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5 Ways to Master the Interview Before Your Job Search

More than ever, job seekers must be proficient at interviewing. In fact, it's likely every networking opportunity is an essential job conversation. It may be the interaction to decide your next step, so you want to be interview ready.


The interview process is no longer a one and done meeting.  In Lavie Margolin's latest book, Mastering the Job Interview Process, he states since employers have more applicants than ever. He says companies, "... are maximizing their time by scheduling more interviews online or by phone than they are in person." It is an "an extra hoop" for job candidates go through, but it is common for professional positions to have a phone interview and a digital assessment before an in-person interview.  


It doesn’t have to feel like the Spanish Inquisition. Although these are easier to brace yourself for, the process and mentality are outdated. You'll be tested and often tried, so you'll need to be prepared.


To impress hiring decision makers, doing and knowing enough to get by is what your competition is doing. You must be presentation ready at all times and in different ways.


You're thinking, "All I want is a job!"


You don't have to say it. It shows. You know nothing about the interviewer, the company, or why you want the job. We can all tell. If you want the competitive edge, but want to know how and why to differentiate yourself, I got you! Here are five reasons and strategies to implement:


Employers want to see enthusiasm.

Interviewers throw around words indicating they want someone who is "passionate" about the job. In other words, they want job candidates invested in the work. Sort of like dating where if you're not affectionate, then your heart is questioned.


Solution: Margolin says, "...employers expect the job candidate will do research since the access to research has increased." You're not mastering the interview process if you don't check the company's website, look at press releases, or know the company's brand.


Employers want to see you add value.

You got the interview because you will add value. Now you're competing to show you add the most value. It's another reason to research, but it's also time to evaluate your natural strengths and skills and how they match that of the employers.


Solution: You must clarify your value in particular ways with stories and results. Keep a running list of your accomplishments, transferable skills, and how you add value. The more you add to the list and how it applies to each employer you prepare for, the clearer your explanations to employers.


Employers will test you.

Some companies will test you through assessments, others will give you case scenarios for you to walk them through your solutions, and others will ask irreverent questions to see how you'll respond.


Solution: You must be agile in your thinking to be ready for anything. Margolin suggests taking notes is necessary in most cases to show your interest in what the employer has to tell and show you're willing to learn.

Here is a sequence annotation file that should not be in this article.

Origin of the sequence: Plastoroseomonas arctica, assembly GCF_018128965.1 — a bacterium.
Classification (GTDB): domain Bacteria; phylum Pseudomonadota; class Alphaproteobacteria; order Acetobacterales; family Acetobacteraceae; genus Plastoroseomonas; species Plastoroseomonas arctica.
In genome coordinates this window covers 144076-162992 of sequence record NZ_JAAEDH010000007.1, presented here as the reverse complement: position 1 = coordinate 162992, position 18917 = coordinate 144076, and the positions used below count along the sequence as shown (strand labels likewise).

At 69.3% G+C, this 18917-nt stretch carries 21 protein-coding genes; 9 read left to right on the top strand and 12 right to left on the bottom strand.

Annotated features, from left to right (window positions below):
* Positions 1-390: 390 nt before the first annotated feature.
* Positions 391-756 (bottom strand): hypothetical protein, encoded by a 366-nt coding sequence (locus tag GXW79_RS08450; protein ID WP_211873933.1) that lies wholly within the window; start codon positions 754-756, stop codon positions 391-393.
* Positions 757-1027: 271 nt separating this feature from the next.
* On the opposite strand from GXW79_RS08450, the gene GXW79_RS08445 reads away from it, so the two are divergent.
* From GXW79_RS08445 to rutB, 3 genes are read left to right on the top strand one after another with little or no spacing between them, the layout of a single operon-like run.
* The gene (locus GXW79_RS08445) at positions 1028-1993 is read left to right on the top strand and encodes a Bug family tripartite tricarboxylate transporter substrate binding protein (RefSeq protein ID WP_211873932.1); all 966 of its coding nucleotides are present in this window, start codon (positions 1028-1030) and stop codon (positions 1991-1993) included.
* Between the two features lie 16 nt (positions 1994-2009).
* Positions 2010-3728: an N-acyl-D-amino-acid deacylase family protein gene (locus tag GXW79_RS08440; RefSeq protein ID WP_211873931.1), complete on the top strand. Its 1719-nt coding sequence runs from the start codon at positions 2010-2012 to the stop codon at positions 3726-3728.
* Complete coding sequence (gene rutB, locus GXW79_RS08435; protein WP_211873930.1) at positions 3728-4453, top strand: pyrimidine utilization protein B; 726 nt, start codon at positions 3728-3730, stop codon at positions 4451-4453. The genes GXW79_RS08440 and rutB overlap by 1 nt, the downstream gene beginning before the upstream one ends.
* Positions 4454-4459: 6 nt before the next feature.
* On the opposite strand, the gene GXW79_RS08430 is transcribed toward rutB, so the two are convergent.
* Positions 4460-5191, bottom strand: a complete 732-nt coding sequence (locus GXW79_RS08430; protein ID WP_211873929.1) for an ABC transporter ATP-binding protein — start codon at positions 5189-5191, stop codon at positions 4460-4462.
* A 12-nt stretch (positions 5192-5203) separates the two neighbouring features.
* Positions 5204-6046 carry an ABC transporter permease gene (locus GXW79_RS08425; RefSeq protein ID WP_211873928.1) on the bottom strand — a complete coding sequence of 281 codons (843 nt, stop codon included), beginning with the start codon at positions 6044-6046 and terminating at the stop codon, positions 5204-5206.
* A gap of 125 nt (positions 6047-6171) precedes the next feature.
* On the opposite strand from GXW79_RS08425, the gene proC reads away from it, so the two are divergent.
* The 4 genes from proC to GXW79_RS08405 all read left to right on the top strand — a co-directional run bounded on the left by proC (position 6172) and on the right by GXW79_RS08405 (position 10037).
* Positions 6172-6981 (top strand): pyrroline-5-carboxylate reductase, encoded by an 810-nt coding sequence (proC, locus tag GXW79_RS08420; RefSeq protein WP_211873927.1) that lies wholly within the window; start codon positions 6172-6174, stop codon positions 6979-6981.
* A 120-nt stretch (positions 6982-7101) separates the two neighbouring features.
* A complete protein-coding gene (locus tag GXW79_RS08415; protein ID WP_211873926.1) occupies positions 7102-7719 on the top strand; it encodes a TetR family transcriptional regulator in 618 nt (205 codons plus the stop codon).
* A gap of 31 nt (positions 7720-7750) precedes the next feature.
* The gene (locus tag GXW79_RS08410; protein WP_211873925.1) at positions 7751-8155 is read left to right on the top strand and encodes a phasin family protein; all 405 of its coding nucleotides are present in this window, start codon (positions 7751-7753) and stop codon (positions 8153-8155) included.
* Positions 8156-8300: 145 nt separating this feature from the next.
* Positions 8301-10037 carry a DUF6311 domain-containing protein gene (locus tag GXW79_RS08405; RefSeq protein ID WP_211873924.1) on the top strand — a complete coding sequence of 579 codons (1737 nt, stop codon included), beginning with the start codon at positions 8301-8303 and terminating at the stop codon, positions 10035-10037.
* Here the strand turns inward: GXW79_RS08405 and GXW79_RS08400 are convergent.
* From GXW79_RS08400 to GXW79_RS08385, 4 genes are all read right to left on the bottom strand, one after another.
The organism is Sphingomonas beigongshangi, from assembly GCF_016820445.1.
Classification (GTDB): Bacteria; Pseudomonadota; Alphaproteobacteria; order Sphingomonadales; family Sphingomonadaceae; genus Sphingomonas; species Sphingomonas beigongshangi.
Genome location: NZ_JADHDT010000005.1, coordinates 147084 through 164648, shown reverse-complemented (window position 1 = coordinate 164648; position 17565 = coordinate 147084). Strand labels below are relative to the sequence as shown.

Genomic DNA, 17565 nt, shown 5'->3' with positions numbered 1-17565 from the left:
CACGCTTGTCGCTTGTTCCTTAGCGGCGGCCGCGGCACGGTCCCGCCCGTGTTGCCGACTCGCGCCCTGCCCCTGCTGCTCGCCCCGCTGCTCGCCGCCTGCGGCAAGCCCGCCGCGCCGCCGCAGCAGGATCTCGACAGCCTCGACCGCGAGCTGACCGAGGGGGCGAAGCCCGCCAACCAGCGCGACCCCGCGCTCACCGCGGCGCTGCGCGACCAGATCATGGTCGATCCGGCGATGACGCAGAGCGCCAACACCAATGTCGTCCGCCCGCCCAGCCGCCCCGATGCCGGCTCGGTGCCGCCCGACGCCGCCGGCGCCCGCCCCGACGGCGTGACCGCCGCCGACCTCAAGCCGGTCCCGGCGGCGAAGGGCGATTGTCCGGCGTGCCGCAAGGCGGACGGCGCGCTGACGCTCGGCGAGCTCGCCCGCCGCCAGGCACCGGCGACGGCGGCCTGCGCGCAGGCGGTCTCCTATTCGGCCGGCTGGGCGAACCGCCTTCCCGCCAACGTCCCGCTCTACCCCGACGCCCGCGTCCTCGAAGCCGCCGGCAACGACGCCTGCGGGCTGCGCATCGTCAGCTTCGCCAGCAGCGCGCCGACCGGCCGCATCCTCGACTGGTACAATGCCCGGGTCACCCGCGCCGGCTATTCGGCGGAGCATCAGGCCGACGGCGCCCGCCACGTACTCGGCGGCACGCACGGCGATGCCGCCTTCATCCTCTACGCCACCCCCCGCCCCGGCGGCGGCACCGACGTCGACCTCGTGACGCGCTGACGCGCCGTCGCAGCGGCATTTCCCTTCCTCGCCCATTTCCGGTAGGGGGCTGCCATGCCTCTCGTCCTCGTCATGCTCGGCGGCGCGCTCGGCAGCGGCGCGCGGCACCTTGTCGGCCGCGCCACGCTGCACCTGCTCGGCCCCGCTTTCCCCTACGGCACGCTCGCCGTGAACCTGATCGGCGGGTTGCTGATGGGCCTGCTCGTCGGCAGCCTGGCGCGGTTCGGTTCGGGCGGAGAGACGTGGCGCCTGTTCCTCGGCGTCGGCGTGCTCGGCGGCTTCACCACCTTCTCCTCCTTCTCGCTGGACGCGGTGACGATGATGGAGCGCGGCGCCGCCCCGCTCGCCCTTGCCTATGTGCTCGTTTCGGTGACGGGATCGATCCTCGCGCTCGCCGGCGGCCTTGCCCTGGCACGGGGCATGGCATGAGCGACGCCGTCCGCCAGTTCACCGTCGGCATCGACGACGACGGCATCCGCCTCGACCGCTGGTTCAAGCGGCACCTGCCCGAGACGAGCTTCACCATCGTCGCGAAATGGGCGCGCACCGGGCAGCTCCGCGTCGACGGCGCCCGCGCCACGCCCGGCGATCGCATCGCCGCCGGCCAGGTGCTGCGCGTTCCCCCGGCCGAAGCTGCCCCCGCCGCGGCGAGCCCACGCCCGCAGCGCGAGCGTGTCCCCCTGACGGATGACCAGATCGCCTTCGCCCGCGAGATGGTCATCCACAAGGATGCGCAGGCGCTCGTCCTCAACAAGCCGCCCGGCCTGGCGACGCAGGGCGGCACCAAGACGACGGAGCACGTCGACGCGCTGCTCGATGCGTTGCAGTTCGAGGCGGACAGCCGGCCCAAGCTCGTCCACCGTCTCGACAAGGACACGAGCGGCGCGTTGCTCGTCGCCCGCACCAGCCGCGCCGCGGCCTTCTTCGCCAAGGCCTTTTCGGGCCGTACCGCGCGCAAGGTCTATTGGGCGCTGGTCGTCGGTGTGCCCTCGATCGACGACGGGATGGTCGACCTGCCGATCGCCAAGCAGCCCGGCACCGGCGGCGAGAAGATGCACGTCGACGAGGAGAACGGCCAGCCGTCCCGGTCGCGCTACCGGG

Employers won't see fit without personality.

The interviewer will likely use their "gut instinct" rather than metrics to discern if you're a cultural fit for the organization. If he or she does not feel they know the candidate better, the interviewer will choose someone who is more personable and relatable.


Solution: Showing personality is tough for job candidates but as Margolin says the strategy is to "Turn questioning into a conversation. Ask questions during the interviews, not at the end." I have stated in the past, companies can't train personality and showing that you're unique shows value.


Employers want to know that you want the job.

You're expected to sell yourself somewhat aggressively to show you have the passion for the job and the company. Most people usually undersell themselves even if they promise hard work, diligence, and timeliness.


Solution: Margolin uses the analogy of an advertising company using a billboard approach and how in-your-face creativity doesn't promote you better. Margolin is right in suggesting over-the-top is not effective (although some have had success). Sprint's subtle approach in saying there's only a 1% difference between services, but their price is a profound value proposition. It's your job to make it your own.


Margolin also suggests the job candidate is responsible for moving the process forward by asking follow-up questions and sending thank-you notes. Most people think when they leave the last interview is the last contact necessary. Create several points of contact, timeline, and clear expectations of what is next for yourself and the employer. Without clarity, you set yourself up to be ignored or insignificant. Neither is good as you will need to ensure a good impression is all an employer experiences with you.

Last Updated: May 24, 2017
About the author

Mark Anthony Dyson

Mark Anthony Dyson is a career consultant, job seeker advocate, career writer, and founder of The Voice of Job Seekers. He helps the employed, unemployed, underemployed, and under-appreciated find jobs. Mark has published more than 400 articles on his blog as well as some of the largest career sites such as Recruiter.com, YouTern, and Come Recommended.